Showcasing Biggest Strengths and Weaknesses of Oregon Ducks

Tim Keeney@@t_keenContributor IOctober 24, 2012

EUGENE, OR - OCTOBER 6: Defensive tackle Wade Keliikipi #92 of the Oregon Ducks gets set at the line of scrimmage during the third quarter of the game against the Washington Huskies on October 6, 2012 at Autzen Stadium in Eugene, Oregon. Oregon won the game 52-21. (Photo by Steve Dykes/Getty Images)
Steve Dykes/Getty Images

Over the last four years, the Oregon Ducks have averaged 11 wins per season, won a Rose Bowl, went to a National Championship and finished in the Top 10 three times.

Chip Kelly’s 2012-13 squad is better than any of those teams.

That statement is about as bold as brass (click only if you like awesome creepy 1970s Australian music videos), but Oregon’s start to the season speaks for itself.

Seven games, seven wins. 51.0 points per game. 20.1 points per game allowed. Second in the AP and Coaches Poll. Fourth in the BCS.

If the BCS’ new playoff system was implemented this year, the Alabamas and Floridas of the world would undoubtedly be fearing Oregon’s unique system. 

But because of a lack of schedule strength for the Ducks, the top teams in the nation could easily dodge this DeAnthony Thomas-ing bullet.

(I often substitute DeAnthony Thomas for the word “speed.”)

Nonetheless, just as my girlfriend likes to remind me, no one is perfect. Not Ryan Gosling (OK, that’s a lie), not Walter White, not Alabama, not even Oregon. The Ducks, just like every other team in the nation, have flawed aspects—albeit less than most teams—holding them back from the Promised Land.

Let’s take a look at the good and bad that makes up this talented team.



First and foremost, the Ducks are unique.

Kenjon Barner, De’Anthony Thomas and Marcus Mariota make up one of the most feared rushing attacks in the nation.

Barner is the north-south workhorse with some breakaway speed mixed in. Thomas is all breakaway speed with a little more breakaway speed mixed in. Mariota is the efficient quarterback who has, wouldn’t you know it, some breakaway speed.

The Ducks’ rushing attack, which ranks fourth in the nation in yards per rush and rushing yards per game, is fast, versatile and unlike anything you’ll see anywhere else in the country. Because of that, it’s incredibly difficult to plan for.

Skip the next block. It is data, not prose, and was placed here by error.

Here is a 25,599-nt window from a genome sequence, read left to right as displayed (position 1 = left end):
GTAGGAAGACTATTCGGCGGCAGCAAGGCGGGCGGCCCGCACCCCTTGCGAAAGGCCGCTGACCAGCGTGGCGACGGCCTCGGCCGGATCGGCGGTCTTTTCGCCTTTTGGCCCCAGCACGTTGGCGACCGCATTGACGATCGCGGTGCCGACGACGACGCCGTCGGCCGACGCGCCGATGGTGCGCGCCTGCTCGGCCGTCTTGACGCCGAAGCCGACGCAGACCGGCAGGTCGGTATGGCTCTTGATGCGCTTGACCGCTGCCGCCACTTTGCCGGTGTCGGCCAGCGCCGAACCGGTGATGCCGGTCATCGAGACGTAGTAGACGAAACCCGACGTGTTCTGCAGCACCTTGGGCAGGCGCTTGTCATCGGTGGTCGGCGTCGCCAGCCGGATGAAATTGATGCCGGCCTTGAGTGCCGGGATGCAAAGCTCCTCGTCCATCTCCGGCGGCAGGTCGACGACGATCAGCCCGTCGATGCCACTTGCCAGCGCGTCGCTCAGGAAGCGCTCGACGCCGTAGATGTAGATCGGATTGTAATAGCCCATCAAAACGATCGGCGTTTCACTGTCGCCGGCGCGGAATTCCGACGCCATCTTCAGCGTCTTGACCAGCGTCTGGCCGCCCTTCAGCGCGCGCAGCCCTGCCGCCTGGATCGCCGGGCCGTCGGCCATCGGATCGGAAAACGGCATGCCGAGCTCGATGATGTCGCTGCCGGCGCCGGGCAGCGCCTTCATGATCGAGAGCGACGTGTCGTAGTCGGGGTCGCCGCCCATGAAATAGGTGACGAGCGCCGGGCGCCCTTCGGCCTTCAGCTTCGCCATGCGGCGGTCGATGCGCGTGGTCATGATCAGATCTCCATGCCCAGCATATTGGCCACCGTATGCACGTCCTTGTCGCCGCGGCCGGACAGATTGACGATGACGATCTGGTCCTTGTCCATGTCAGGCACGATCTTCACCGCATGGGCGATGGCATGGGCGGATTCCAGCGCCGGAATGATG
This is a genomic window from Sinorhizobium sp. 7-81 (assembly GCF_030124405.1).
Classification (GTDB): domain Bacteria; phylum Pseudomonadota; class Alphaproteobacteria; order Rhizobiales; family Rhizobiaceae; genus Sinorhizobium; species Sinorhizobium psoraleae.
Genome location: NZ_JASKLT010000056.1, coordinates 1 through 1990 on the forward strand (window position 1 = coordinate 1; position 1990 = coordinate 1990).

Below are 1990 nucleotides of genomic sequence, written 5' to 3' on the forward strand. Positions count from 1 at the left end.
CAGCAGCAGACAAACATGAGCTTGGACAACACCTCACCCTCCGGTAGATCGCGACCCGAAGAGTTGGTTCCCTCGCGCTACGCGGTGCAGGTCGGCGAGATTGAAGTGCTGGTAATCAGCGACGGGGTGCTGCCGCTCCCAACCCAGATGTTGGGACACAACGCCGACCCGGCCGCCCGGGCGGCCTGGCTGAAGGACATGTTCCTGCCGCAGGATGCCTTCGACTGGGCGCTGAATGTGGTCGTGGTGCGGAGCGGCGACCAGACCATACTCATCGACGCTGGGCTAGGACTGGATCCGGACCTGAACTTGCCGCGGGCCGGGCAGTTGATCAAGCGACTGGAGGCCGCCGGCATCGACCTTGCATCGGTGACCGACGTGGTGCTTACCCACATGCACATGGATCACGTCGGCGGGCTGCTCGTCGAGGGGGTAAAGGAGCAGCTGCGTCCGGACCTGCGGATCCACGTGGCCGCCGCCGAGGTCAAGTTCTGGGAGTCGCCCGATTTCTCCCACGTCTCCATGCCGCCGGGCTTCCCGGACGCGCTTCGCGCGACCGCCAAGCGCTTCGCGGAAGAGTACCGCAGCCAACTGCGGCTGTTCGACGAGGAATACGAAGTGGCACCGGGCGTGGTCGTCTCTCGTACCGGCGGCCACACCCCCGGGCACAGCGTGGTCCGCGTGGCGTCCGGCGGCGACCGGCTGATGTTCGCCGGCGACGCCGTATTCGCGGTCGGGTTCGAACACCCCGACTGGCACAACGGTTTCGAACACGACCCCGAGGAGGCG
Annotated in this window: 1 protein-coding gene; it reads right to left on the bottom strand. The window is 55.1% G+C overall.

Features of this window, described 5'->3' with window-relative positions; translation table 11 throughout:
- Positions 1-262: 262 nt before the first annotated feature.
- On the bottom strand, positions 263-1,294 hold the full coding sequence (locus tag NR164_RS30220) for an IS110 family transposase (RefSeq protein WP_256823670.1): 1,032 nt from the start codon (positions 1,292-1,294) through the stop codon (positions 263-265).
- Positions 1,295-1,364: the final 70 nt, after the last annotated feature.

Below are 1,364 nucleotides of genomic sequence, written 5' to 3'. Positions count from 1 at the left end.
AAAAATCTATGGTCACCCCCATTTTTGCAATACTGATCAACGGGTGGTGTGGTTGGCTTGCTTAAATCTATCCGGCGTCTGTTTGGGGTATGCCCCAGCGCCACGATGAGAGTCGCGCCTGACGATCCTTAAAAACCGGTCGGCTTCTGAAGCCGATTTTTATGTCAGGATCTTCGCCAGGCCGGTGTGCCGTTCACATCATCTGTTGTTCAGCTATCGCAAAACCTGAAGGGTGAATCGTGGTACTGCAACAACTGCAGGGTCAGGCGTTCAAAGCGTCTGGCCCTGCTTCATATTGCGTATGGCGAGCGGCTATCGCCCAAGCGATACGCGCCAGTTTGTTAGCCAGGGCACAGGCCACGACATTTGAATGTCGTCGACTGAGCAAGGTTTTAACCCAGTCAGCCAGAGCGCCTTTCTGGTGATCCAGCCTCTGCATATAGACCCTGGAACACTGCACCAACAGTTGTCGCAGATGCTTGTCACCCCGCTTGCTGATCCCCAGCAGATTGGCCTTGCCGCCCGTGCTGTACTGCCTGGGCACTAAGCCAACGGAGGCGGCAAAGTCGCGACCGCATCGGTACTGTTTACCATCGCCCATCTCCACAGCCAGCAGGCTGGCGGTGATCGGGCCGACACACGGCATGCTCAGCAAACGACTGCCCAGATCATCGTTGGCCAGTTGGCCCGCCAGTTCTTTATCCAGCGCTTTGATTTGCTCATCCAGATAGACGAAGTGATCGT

Of course, don’t mistake this team for Air Force or Georgia Tech, either. Marcus Mariota, the former three-star recruit, looks like a future—if he’s not already—stud.

The freshman out of Hawaii has completed 68.3 percent of his passes for 7.48 yards per attempt, 16 touchdowns and five interceptions. His QB rating of 155.0 is third-best in the Pac-12.

But what makes this team so special is the underrated defense.

People are used to seeing the Ducks win shootouts, but this year’s version is elite on both sides of the ball. Oregon is 27th in the country in points per game allowed, 25th in yards per play allowed and most importantly, first in takeaways per game.

Imagine one of the most proficient offenses in the NFL being completely unlike any other team in the league. Then give that same team the Chicago Bears’ playmaking defense.

With that you have the Oregon Ducks.



Let’s start with the monkey wrapped around the giraffe’s neck, which is sitting on the elephant in the room; strength of schedule.

Oregon has absolutely wrecked every team it has faced, but wins against Arizona (now 1-3 in the Pac-12), Washington (1-3) and Arizona State aren’t really impressing any person or computer. It’s not a weakness of the team, per se, but it’s a weakness in the Ducks’ quest for the National Championship.

Nonetheless, two potential games against USC, one against Stanford and one at Oregon State should help the computers go "beep boop" in Oregon’s favor.

On the field, the Ducks haven’t shown very many weaknesses.

The special teams has been mediocre at best, the wide receiving corps isn't much to look at and despite the tremendous play of Mariota, you have to remember he is only a freshman. But with the way Oregon plays, those things haven’t really come into play.

The largest question mark, as always, is how will Oregon’s fast-pace offense fare against SEC teams, which tend to boast defenses that could give the Jacksonville Jaguars a run for their money.

Chip Kelly’s offense is fun to watch, but there’s a reason his type of playbook doesn’t show up in the NFL. Defenders are faster. It won’t work with the same type of efficiency against everyone, especially if Alabama is lining up on the opposite side of the ball.



The Ducks are fast and dominant in nearly every phase of the game, but the question of the unknown looms large.

After its inevitable 72-point win over Colorado at Autzen, Oregon begins its tough part of the schedule, which starts with USC in the Coliseum.

That’s when the real evaluations will begin.